MARK MAMULA: Well, it’s an immunotherapy. Yes, it’s two injections of a portion of a protein that is found on the surface of cancer cells. The protein family that is the target of our therapy is known as EGFR or HER2, and we have learned through effective human cancer therapies that these are important proteins on the surface of tumors that activate tumor cells, get them to grow, get them to multiply, and get them to metastasize so all to the benefit of cancer, of course, but to the detriment of the dog or the human.

So our therapy targets immune responses to these surface proteins that, hopefully, find the tumors, and attach to the tumor cell, and block their growth or block their metastasis, and help kill the tumor cell.

KATHLEEN DAVIS: So you’re giving this to dogs that already have a cancer diagnosis versus it being a preventative treatment, right?

MARK MAMULA: That’s correct. This is a therapeutic immunotherapy that, once dogs are diagnosed with certain types of cancers, that they would get this therapy that activates immune responses in a manner somewhat similar to other vaccine responses. For example, humans get vaccinated to a number of pathogens. This is much like that with the difference being that the immune response targets the tumor or proteins on the tumor.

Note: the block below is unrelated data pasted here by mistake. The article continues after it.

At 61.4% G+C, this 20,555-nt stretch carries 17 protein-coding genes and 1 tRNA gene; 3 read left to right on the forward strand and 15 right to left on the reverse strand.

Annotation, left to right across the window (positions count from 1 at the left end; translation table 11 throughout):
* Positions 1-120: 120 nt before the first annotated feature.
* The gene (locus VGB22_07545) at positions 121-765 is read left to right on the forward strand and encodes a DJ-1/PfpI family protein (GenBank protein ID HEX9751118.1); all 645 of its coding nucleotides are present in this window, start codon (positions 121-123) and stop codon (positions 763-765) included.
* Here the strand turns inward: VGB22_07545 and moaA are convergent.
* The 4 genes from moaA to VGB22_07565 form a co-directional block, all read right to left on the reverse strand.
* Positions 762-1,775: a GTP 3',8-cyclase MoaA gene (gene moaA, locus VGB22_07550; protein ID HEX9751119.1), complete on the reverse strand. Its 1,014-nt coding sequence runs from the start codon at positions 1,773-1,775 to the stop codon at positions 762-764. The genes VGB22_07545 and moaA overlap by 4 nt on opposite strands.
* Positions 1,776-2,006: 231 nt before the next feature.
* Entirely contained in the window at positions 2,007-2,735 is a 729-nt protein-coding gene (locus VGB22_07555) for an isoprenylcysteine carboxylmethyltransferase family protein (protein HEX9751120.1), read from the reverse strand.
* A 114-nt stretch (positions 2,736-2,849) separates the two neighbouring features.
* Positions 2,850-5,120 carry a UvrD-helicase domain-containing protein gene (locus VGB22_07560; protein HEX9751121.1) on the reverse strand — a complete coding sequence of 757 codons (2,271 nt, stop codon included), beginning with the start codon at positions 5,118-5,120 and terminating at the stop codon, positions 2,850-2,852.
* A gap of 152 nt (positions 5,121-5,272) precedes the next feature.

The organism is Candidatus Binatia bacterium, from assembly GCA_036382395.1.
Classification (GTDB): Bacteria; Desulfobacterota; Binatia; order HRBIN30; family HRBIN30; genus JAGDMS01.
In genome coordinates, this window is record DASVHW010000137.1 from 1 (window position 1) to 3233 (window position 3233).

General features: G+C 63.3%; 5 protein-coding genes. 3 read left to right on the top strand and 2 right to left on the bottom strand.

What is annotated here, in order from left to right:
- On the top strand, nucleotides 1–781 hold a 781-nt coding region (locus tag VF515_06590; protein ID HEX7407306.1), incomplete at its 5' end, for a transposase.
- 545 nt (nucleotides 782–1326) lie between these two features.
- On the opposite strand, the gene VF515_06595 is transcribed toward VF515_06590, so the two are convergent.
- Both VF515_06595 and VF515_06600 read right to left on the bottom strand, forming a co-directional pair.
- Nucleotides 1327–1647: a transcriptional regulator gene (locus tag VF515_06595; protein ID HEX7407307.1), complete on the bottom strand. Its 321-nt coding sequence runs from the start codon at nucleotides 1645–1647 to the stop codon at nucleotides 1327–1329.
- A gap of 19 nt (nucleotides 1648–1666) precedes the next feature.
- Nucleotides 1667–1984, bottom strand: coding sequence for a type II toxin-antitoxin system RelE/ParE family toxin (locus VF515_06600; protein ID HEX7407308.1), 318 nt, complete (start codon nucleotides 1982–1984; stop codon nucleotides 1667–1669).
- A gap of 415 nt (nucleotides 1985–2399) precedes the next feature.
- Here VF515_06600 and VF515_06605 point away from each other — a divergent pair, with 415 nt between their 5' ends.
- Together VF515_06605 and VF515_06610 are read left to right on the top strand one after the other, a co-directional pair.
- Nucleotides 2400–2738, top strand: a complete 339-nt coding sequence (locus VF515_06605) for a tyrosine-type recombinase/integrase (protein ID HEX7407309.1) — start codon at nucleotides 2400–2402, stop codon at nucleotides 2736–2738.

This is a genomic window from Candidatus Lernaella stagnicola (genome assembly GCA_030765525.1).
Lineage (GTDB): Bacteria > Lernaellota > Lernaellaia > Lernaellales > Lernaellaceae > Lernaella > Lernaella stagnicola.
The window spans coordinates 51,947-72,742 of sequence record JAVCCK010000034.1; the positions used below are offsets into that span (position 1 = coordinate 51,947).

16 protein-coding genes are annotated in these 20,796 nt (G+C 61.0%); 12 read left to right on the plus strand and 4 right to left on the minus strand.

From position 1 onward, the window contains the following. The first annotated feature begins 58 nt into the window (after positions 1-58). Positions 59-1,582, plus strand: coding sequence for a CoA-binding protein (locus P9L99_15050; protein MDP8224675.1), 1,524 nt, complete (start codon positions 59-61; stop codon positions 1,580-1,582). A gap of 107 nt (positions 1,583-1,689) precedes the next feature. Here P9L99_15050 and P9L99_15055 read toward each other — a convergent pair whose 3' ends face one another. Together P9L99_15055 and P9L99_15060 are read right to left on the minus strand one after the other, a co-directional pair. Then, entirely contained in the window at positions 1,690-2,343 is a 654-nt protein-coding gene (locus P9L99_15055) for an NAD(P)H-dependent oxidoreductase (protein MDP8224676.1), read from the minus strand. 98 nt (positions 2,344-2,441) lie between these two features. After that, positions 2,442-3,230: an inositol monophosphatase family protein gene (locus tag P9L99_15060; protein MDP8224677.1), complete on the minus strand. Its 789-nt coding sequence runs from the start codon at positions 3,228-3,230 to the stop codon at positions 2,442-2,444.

KATHLEEN DAVIS: So what kind of cancer is this meant for?

MARK MAMULA: This is meant for a wide variety, actually, of tumors in dogs that express these EGFR and HER2 proteins. And they include the more common cancers in dogs, including osteosarcoma and hemangiosarcoma. Other cancers are included as well that express these proteins, and those can anal sac carcinoma, certain types of bladder CANCERS certain types of lung cancers, soft tissue sarcomas, of course, breast cancer, which is found in dogs as well, as well as colon cancer. So really a large number of solid tumors that are found in dogs do express these tumor proteins.